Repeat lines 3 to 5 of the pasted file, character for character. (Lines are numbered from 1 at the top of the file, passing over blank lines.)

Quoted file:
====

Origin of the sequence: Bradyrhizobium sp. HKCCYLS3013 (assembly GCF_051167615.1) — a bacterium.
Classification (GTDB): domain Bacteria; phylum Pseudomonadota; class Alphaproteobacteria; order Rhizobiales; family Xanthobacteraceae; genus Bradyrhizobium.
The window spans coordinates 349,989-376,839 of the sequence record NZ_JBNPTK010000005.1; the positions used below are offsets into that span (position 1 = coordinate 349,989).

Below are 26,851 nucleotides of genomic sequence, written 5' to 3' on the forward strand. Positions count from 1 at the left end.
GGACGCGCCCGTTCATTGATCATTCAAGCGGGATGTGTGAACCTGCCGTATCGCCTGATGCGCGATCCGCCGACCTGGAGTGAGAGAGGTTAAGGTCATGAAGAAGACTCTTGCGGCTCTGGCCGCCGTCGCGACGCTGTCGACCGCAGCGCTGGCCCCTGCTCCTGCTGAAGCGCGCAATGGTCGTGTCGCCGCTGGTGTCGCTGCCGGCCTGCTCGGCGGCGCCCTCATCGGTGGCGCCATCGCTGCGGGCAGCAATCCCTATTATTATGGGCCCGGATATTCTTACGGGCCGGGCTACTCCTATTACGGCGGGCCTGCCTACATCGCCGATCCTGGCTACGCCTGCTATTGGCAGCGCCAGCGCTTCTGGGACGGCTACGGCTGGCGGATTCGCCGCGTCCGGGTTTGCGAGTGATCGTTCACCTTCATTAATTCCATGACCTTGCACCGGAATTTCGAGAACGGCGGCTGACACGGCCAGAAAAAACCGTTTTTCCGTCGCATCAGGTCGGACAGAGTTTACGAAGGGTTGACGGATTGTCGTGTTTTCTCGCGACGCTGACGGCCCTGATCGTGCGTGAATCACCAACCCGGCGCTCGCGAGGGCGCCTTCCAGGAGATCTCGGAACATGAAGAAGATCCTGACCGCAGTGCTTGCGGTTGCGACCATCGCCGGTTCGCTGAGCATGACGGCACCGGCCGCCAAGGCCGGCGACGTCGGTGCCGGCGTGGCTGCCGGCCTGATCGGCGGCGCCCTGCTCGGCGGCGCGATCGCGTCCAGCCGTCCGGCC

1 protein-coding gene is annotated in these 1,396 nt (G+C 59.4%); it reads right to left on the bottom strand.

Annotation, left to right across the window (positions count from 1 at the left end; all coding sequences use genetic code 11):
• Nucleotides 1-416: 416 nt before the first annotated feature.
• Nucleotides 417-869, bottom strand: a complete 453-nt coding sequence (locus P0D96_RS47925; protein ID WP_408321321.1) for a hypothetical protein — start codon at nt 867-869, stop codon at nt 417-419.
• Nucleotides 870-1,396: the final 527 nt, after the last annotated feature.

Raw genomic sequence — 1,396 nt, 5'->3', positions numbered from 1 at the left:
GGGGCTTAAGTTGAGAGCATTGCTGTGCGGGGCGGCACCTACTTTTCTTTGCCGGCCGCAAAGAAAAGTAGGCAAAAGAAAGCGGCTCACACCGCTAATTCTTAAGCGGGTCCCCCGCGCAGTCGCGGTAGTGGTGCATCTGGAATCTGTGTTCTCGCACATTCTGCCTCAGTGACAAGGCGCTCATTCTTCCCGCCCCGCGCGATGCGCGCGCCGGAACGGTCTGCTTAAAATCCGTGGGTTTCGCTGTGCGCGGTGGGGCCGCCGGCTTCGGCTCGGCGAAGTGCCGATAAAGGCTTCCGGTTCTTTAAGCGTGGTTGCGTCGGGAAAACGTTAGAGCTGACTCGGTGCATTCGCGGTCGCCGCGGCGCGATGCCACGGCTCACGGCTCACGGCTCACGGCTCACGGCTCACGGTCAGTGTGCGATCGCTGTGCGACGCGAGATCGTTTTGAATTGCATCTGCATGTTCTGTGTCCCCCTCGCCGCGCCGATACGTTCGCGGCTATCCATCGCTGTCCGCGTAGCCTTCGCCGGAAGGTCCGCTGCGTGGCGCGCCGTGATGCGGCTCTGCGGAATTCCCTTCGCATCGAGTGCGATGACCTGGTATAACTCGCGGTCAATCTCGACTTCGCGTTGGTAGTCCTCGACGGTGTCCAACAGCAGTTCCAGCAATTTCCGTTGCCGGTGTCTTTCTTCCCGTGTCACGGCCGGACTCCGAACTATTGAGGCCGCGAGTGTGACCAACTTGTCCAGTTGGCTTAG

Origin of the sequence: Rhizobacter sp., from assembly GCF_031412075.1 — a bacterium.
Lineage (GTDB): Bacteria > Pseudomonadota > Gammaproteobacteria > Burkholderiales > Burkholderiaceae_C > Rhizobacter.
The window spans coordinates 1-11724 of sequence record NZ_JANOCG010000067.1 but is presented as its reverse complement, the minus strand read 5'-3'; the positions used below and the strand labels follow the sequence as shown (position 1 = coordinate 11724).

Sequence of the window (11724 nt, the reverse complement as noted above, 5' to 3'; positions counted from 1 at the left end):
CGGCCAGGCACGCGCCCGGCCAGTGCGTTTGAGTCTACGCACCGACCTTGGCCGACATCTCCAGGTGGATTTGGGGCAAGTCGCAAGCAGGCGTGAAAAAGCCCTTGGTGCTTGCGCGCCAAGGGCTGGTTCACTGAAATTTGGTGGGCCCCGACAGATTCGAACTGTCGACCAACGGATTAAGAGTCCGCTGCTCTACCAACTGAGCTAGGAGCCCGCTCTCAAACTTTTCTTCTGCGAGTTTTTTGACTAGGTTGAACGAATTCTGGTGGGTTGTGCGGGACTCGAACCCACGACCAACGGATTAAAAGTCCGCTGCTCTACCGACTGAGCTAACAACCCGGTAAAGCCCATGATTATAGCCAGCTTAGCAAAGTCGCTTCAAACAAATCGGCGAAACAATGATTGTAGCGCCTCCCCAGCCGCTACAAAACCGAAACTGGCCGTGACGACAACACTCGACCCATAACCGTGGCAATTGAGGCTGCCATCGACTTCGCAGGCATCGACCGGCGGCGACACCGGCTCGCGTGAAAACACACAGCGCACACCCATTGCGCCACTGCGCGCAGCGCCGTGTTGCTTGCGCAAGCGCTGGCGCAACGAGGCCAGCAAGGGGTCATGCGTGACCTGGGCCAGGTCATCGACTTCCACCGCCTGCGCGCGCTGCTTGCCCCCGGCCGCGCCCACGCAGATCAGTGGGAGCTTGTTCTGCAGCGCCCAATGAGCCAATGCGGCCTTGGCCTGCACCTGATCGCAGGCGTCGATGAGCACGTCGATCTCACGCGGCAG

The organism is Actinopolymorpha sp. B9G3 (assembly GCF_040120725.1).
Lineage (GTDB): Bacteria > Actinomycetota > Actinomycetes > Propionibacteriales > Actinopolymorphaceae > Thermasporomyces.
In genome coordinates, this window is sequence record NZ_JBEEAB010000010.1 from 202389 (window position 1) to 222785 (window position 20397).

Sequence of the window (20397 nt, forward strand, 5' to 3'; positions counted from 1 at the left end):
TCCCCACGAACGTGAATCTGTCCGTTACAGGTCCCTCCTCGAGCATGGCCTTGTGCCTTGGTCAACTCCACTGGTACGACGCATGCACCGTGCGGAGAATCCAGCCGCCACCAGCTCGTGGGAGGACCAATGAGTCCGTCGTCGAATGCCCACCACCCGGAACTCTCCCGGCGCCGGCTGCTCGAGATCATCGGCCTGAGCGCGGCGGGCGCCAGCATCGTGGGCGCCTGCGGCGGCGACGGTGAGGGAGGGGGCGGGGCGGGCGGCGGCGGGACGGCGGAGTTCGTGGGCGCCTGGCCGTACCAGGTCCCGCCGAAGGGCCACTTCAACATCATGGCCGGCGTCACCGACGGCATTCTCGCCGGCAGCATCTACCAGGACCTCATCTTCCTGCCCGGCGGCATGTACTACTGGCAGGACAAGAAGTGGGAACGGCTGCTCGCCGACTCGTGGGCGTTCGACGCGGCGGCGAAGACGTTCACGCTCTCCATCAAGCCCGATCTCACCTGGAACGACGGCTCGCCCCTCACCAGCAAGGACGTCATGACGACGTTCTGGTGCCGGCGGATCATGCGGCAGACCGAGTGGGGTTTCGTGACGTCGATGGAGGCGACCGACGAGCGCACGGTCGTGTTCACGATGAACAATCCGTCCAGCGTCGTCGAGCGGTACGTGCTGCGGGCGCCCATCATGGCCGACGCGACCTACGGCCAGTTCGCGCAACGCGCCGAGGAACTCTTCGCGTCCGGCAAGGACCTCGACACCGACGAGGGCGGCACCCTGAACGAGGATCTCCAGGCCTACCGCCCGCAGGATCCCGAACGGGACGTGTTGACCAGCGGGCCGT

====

The window spans coordinates 349,989-376,839 of the sequence record NZ_JBNPTK010000005.1; the positions used below are offsets into that span (position 1 = coordinate 349,989).

Below are 26,851 nucleotides of genomic sequence, written 5' to 3' on the forward strand. Positions count from 1 at the left end.
GGACGCGCCCGTTCATTGATCATTCAAGCGGGATGTGTGAACCTGCCGTATCGCCTGATGCGCGATCCGCCGACCTGGAGTGAGAGAGGTTAAGGTCATGAAGAAGACTCTTGCGGCTCTGGCCGCCGTCGCGACGCTGTCGACCGCAGCGCTGGCCCCTGCTCCTGCTGAAGCGCGCAATGGTCGTGTCGCCGCTGGTGTCGCTGCCGGCCTGCTCGGCGGCGCCCTCATCGGTGGCGCCATCGCTGCGGGCAGCAATCCCTATTATTATGGGCCCGGATATTCTTACGGGCCGGGCTACTCCTATTACGGCGGGCCTGCCTACATCGCCGATCCTGGCTACGCCTGCTATTGGCAGCGCCAGCGCTTCTGGGACGGCTACGGCTGGCGGATTCGCCGCGTCCGGGTTTGCGAGTGATCGTTCACCTTCATTAATTCCATGACCTTGCACCGGAATTTCGAGAACGGCGGCTGACACGGCCAGAAAAAACCGTTTTTCCGTCGCATCAGGTCGGACAGAGTTTACGAAGGGTTGACGGATTGTCGTGTTTTCTCGCGACGCTGACGGCCCTGATCGTGCGTGAATCACCAACCCGGCGCTCGCGAGGGCGCCTTCCAGGAGATCTCGGAACATGAAGAAGATCCTGACCGCAGTGCTTGCGGTTGCGACCATCGCCGGTTCGCTGAGCATGACGGCACCGGCCGCCAAGGCCGGCGACGTCGGTGCCGGCGTGGCTGCCGGCCTGATCGGCGGCGCCCTGCTCGGCGGCGCGATCGCGTCCAGCCGTCCGGCC